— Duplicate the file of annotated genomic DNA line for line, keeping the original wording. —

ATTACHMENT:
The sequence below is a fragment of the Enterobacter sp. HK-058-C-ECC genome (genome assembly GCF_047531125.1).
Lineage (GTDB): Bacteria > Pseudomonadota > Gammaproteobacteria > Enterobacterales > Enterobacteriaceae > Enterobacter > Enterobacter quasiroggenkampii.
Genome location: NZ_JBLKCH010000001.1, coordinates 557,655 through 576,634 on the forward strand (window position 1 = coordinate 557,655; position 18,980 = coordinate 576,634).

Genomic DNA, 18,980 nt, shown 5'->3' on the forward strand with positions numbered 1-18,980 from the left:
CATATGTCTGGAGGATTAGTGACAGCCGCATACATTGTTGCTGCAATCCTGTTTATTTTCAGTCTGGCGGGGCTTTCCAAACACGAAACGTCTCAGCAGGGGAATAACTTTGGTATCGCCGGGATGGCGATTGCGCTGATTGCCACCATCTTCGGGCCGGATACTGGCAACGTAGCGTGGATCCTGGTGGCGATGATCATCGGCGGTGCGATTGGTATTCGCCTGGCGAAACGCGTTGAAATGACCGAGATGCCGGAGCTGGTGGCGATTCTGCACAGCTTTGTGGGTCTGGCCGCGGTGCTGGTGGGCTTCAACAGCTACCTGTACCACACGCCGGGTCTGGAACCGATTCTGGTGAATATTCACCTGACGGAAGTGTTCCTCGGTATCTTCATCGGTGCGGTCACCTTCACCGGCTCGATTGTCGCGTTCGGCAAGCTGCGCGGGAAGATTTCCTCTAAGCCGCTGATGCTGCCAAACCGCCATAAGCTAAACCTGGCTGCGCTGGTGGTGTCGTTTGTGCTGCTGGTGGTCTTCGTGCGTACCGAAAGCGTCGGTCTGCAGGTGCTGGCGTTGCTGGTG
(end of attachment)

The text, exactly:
The sequence below is a fragment of the Enterobacter sp. HK-058-C-ECC genome (genome assembly GCF_047531125.1).
Lineage (GTDB): Bacteria > Pseudomonadota > Gammaproteobacteria > Enterobacterales > Enterobacteriaceae > Enterobacter > Enterobacter quasiroggenkampii.
Genome location: NZ_JBLKCH010000001.1, coordinates 557,655 through 576,634 on the forward strand (window position 1 = coordinate 557,655; position 18,980 = coordinate 576,634).

Genomic DNA, 18,980 nt, shown 5'->3' on the forward strand with positions numbered 1-18,980 from the left:
CATATGTCTGGAGGATTAGTGACAGCCGCATACATTGTTGCTGCAATCCTGTTTATTTTCAGTCTGGCGGGGCTTTCCAAACACGAAACGTCTCAGCAGGGGAATAACTTTGGTATCGCCGGGATGGCGATTGCGCTGATTGCCACCATCTTCGGGCCGGATACTGGCAACGTAGCGTGGATCCTGGTGGCGATGATCATCGGCGGTGCGATTGGTATTCGCCTGGCGAAACGCGTTGAAATGACCGAGATGCCGGAGCTGGTGGCGATTCTGCACAGCTTTGTGGGTCTGGCCGCGGTGCTGGTGGGCTTCAACAGCTACCTGTACCACACGCCGGGTCTGGAACCGATTCTGGTGAATATTCACCTGACGGAAGTGTTCCTCGGTATCTTCATCGGTGCGGTCACCTTCACCGGCTCGATTGTCGCGTTCGGCAAGCTGCGCGGGAAGATTTCCTCTAAGCCGCTGATGCTGCCAAACCGCCATAAGCTAAACCTGGCTGCGCTGGTGGTGTCGTTTGTGCTGCTGGTGGTCTTCGTGCGTACCGAAAGCGTCGGTCTGCAGGTGCTGGCGTTGCTGGTG